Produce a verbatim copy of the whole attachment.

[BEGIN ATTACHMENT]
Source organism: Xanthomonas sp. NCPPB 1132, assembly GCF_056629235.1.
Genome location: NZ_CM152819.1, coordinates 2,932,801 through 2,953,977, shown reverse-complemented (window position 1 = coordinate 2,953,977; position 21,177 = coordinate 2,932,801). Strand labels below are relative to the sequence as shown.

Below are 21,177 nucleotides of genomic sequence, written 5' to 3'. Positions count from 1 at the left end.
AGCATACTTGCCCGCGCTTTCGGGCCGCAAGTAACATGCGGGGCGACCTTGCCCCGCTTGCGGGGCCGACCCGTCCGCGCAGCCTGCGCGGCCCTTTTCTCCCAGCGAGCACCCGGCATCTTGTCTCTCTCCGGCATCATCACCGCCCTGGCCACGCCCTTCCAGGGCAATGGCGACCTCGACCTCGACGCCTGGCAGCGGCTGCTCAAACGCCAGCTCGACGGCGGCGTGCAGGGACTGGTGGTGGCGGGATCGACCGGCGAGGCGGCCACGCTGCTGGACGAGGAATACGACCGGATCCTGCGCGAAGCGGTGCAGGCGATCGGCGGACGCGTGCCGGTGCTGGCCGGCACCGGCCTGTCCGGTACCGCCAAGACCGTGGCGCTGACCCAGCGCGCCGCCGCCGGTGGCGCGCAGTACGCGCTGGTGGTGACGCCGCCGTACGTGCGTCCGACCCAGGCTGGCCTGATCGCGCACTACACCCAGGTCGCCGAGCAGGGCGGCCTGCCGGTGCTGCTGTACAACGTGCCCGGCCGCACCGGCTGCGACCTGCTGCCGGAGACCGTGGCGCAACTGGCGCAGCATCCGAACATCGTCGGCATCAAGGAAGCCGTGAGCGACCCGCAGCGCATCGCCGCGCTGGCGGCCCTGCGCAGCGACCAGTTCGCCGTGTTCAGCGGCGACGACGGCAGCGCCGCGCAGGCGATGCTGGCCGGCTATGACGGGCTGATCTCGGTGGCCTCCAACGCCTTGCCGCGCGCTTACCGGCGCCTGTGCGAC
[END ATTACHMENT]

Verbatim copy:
Source organism: Xanthomonas sp. NCPPB 1132, assembly GCF_056629235.1.
Genome location: NZ_CM152819.1, coordinates 2,932,801 through 2,953,977, shown reverse-complemented (window position 1 = coordinate 2,953,977; position 21,177 = coordinate 2,932,801). Strand labels below are relative to the sequence as shown.

Below are 21,177 nucleotides of genomic sequence, written 5' to 3'. Positions count from 1 at the left end.
AGCATACTTGCCCGCGCTTTCGGGCCGCAAGTAACATGCGGGGCGACCTTGCCCCGCTTGCGGGGCCGACCCGTCCGCGCAGCCTGCGCGGCCCTTTTCTCCCAGCGAGCACCCGGCATCTTGTCTCTCTCCGGCATCATCACCGCCCTGGCCACGCCCTTCCAGGGCAATGGCGACCTCGACCTCGACGCCTGGCAGCGGCTGCTCAAACGCCAGCTCGACGGCGGCGTGCAGGGACTGGTGGTGGCGGGATCGACCGGCGAGGCGGCCACGCTGCTGGACGAGGAATACGACCGGATCCTGCGCGAAGCGGTGCAGGCGATCGGCGGACGCGTGCCGGTGCTGGCCGGCACCGGCCTGTCCGGTACCGCCAAGACCGTGGCGCTGACCCAGCGCGCCGCCGCCGGTGGCGCGCAGTACGCGCTGGTGGTGACGCCGCCGTACGTGCGTCCGACCCAGGCTGGCCTGATCGCGCACTACACCCAGGTCGCCGAGCAGGGCGGCCTGCCGGTGCTGCTGTACAACGTGCCCGGCCGCACCGGCTGCGACCTGCTGCCGGAGACCGTGGCGCAACTGGCGCAGCATCCGAACATCGTCGGCATCAAGGAAGCCGTGAGCGACCCGCAGCGCATCGCCGCGCTGGCGGCCCTGCGCAGCGACCAGTTCGCCGTGTTCAGCGGCGACGACGGCAGCGCCGCGCAGGCGATGCTGGCCGGCTATGACGGGCTGATCTCGGTGGCCTCCAACGCCTTGCCGCGCGCTTACCGGCGCCTGTGCGAC